Sign up ×
Server Fault is a question and answer site for system and network administrators. It's 100% free, no registration required.

I'm developing an application for my company that will require a lot of compute capacity (running some very big mathematical calculations), and looking for some form of server setup to do this. For various reasons, we want to run this on-site in our office rather than hosting it externally.

It's been a while since I last had to set up my own servers so I thought I would tap into the collective wisdom of serverfault!

My broad requirements are:

  • Budget $30-50k, with an aim to get as much compute capacity as possible for that budget
  • 64-bit servers suitable to run Ubuntu Linux + Java
  • Some relatively standalone rack that can be installed in secure office space
  • Fast/low latency network connections between the servers, but don't really care about connectivity to the outside world
  • Storage capacity shared between the servers - they don't necessarily need their own storage providing they can be booted from a common image
  • Downtime can be tolerated (since the calculations are run in batch mode)
  • The software itself is fault-tolerant, so there is no need for extra resiliency in the server setup (cheap replaceable commodity parts will be fine in general)

Given these requirements what kind of setup would you recommend and why?

share|improve this question
What kind of interconnects do you need? Ethernet, MPI, latency/bandwidth tolerances? How much storage, throughput, concurrency, IOps? Does the cluster require resiliency, or is the software failure tolerant? –  Chris S Feb 26 '11 at 14:48
Good question! There is lots of tolerance, and the software is fault-tolerant itself (via job scheduling and completion checks) so no issue if any part goes down. And the computations are meant to run in batch mode so downtime isn't really an issue either. it's all about the compute capacity..... will update the question accordingly –  mikera Feb 26 '11 at 14:58
<shamelessplug>If you need a consultant to come and help you set this up, my contact details are in my SF profile</shamelessplug> –  Tom O'Connor Feb 26 '11 at 15:04

1 Answer 1

Without knowing the answers to any of the above questions, and assuming the software can easily deal with hardware faults, I would consider something like:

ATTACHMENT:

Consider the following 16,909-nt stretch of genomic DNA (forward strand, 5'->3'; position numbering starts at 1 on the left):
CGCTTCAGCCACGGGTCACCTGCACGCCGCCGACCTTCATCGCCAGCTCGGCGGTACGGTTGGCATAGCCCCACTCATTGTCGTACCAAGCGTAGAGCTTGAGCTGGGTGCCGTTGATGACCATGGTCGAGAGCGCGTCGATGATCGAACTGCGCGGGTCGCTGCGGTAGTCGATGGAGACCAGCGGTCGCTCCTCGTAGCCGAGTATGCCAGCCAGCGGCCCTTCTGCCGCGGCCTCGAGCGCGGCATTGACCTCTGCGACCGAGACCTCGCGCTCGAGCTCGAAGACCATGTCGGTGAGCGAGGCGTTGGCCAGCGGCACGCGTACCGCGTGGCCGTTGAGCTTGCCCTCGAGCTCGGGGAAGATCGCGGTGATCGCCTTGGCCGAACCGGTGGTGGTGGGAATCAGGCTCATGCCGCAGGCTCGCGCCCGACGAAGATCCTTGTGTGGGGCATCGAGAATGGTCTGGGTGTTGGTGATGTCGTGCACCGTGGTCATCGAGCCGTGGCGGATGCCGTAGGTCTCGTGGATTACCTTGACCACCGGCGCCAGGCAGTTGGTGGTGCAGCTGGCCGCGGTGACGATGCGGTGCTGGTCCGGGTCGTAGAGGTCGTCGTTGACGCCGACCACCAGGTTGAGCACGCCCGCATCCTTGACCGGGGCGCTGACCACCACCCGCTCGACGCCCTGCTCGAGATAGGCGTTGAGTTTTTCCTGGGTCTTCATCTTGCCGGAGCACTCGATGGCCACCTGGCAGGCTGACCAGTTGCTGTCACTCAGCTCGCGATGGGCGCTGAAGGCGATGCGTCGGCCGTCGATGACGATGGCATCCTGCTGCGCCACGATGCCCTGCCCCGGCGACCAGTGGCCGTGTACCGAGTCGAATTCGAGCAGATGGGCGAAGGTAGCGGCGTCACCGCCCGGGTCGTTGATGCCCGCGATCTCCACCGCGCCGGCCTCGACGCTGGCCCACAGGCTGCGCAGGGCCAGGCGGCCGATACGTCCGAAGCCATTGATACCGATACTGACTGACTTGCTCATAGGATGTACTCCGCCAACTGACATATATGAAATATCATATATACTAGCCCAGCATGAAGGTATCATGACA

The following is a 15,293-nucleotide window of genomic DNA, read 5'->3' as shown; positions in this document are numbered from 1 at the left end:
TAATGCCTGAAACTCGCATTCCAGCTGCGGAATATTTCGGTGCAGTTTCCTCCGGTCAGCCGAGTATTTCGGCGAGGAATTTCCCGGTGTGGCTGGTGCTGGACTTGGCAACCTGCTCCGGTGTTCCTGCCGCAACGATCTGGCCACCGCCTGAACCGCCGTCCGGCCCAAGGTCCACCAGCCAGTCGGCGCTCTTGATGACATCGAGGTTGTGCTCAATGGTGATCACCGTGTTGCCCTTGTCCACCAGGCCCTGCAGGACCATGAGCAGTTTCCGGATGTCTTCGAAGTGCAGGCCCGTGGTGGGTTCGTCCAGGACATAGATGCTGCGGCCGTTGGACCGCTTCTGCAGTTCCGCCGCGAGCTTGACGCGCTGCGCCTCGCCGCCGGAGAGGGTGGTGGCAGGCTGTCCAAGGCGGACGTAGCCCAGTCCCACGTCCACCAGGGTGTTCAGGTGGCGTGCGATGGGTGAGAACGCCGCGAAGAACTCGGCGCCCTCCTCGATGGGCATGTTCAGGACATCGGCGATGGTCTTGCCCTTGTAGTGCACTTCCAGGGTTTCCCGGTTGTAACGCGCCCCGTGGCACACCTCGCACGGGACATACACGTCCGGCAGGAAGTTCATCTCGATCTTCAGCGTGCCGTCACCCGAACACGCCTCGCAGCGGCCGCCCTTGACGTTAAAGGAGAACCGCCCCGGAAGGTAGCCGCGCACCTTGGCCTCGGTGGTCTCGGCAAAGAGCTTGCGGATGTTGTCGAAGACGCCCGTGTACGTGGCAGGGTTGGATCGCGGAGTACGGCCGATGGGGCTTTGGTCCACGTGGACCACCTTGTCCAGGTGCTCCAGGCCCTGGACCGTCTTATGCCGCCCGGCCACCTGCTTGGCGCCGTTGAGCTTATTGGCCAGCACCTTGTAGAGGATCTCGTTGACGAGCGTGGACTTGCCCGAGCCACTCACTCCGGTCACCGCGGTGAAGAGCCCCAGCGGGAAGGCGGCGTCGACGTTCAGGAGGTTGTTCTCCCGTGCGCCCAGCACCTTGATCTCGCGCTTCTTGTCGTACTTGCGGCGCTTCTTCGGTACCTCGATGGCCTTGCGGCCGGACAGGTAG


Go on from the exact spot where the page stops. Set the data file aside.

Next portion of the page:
• A pair of HP DL 180 G6 loaded with the necessary storage. These would serve as mirrored storage providers and multimaster (or redundant) cluster masters. PXE-Boot/NFS servers for the nodes too.
  • Roughly 8 HP DL 160 G6 compute nodes (12GB, 2 6-Core X5650).
  • A pair of HP ProCurve E2510-24G Switches, unless you already have Switches

I figured the servers would cost roughly $5k each; of course the exact price depends on RAM/Disk/CPU/Etc configurations.

This doesn't include UPS/Power, Rack Enclosure, Backup, AC/Cooling, or other environmental considerations. I'm biased toward HP equipment because that's what we use; I have no other ties to HP.

One other note, when buying $50k+ worth of gear - no matter HP, Dell, IBM, etc - Get quotes from more than one of them, and make sure they know they're bidding against each others. The prices will drop ~10% right off (or they sometimes like to do in-kind deals, like adding $5k worth of extended warranties).

share|improve this answer
I'm behind this 100%. Perhaps an HP Blade system might give slightly better price/density/size tradeoff. I'm more a fan of the DL3xx series servers, but that's down to preference i suppose. Cooling and Power are going to be a Bitch in an office environment. Noise too.. –  Tom O'Connor Feb 26 '11 at 15:07
@Tom, The Blade servers do give better price per compute density; but the DL160 series is about the best performance per price (sans other considerations). The DL3xx servers are magnificent workhorses, but you pay for the reliability and versatility too (which it sounds like he doesn't need in this case). Good point about noise! –  Chris S Feb 26 '11 at 15:11

Your Answer


By posting your answer, you agree to the privacy policy and terms of service.

Not the answer you're looking for? Browse other questions tagged or ask your own question.